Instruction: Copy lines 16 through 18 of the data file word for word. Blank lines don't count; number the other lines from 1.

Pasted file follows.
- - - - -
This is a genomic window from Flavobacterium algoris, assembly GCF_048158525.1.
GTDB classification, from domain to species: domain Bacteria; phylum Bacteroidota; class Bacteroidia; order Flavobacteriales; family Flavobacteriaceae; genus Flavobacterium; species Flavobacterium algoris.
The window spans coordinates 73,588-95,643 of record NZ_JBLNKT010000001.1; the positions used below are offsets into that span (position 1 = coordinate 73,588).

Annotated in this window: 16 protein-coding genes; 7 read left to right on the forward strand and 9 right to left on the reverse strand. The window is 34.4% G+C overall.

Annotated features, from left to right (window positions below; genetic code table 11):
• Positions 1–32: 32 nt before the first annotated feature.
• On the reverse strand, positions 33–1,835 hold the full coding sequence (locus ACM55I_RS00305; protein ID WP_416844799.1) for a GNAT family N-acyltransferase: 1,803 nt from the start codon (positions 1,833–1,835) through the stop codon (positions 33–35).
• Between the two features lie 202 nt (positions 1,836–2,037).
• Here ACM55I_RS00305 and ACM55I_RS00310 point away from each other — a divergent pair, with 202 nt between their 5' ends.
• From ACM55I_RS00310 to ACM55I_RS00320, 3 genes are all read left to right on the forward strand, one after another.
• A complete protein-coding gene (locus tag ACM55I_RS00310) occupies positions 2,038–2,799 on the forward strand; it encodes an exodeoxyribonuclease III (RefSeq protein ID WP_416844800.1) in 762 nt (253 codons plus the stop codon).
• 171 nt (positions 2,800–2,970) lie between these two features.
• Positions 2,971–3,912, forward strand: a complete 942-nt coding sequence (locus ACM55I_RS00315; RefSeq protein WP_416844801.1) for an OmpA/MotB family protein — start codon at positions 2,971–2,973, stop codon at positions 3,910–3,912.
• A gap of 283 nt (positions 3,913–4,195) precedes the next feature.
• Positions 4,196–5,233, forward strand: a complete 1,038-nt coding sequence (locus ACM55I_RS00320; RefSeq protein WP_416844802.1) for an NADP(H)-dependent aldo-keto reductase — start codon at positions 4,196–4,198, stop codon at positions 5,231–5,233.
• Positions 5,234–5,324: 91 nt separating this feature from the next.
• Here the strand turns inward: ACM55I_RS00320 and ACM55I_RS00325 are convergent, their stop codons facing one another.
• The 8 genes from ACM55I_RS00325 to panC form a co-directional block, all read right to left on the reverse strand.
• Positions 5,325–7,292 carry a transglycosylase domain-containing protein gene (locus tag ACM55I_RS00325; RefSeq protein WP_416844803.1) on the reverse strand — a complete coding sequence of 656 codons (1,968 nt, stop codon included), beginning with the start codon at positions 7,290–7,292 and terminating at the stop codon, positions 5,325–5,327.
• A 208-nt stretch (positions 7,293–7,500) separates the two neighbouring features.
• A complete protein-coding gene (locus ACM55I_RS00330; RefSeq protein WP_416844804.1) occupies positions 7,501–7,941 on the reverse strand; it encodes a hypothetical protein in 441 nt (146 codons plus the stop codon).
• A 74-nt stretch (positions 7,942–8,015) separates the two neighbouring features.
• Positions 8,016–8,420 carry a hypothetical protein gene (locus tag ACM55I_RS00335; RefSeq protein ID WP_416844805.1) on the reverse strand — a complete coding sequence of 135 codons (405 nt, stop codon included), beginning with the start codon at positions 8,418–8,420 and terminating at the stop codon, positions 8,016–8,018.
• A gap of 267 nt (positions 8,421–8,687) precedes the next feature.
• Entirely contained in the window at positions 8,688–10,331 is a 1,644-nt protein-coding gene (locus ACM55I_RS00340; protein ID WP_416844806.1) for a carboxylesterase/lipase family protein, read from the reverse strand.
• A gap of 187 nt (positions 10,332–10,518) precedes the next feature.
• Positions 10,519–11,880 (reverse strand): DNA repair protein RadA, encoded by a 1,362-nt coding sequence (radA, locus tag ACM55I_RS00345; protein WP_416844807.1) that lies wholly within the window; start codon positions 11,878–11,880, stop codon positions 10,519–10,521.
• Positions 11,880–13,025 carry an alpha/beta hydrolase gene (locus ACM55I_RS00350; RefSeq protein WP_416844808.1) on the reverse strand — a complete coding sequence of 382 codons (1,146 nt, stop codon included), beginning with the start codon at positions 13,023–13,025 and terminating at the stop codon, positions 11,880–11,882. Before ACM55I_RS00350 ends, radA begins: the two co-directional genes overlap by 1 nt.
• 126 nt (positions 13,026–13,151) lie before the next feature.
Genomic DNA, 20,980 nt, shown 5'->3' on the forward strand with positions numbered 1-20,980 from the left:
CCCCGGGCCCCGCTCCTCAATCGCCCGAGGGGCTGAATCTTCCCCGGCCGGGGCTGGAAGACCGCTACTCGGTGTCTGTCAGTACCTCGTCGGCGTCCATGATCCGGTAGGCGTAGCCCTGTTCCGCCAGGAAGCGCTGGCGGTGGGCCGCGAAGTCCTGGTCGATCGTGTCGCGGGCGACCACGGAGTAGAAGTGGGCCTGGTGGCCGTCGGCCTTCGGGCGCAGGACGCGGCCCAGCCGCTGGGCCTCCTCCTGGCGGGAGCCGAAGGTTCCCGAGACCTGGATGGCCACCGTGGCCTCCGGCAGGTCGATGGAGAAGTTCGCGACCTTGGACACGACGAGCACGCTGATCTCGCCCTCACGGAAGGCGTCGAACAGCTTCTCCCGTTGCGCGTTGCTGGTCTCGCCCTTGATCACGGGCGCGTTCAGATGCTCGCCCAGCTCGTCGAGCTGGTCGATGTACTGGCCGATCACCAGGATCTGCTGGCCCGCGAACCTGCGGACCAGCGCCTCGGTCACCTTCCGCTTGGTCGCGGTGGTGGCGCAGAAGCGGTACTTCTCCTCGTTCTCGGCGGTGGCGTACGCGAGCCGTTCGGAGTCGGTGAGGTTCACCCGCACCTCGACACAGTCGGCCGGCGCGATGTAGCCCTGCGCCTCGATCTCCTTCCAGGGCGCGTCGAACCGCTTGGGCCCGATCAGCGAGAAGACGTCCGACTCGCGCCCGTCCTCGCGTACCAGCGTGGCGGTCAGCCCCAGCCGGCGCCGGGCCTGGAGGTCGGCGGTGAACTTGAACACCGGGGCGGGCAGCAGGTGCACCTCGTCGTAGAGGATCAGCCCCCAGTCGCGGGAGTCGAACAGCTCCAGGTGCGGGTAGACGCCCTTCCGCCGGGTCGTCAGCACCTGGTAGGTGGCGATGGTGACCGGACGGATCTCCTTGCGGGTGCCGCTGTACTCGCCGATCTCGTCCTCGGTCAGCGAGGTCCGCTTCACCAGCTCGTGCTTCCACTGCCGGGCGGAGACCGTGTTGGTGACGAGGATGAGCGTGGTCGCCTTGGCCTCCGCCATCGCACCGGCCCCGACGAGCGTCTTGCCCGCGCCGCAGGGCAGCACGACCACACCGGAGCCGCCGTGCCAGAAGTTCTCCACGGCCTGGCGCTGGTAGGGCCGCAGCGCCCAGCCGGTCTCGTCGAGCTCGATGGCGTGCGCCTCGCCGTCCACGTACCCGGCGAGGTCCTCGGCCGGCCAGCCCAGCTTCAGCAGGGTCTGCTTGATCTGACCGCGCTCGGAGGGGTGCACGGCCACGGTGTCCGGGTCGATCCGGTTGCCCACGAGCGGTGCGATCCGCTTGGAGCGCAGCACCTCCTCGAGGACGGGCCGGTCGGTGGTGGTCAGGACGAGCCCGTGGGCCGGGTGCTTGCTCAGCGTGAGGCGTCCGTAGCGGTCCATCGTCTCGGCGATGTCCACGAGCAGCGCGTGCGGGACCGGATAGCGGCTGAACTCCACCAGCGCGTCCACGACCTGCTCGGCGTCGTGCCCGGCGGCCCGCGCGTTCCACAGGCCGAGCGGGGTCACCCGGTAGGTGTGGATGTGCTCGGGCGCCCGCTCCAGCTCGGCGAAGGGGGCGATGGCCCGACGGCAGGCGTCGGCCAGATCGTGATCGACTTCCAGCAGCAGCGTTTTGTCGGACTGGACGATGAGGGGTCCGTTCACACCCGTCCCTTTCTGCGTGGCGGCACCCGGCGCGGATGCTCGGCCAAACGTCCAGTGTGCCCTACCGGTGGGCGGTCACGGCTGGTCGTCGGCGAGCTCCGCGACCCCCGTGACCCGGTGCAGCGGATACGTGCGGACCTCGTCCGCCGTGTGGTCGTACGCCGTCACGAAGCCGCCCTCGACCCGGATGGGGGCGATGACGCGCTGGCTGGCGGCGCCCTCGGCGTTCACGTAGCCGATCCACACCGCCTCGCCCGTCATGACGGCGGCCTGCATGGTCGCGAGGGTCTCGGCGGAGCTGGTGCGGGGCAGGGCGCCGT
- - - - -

• Positions 5,234–5,324: 91 nt separating this feature from the next.
• Here the strand turns inward: ACM55I_RS00320 and ACM55I_RS00325 are convergent, their stop codons facing one another.
• The 8 genes from ACM55I_RS00325 to panC form a co-directional block, all read right to left on the reverse strand.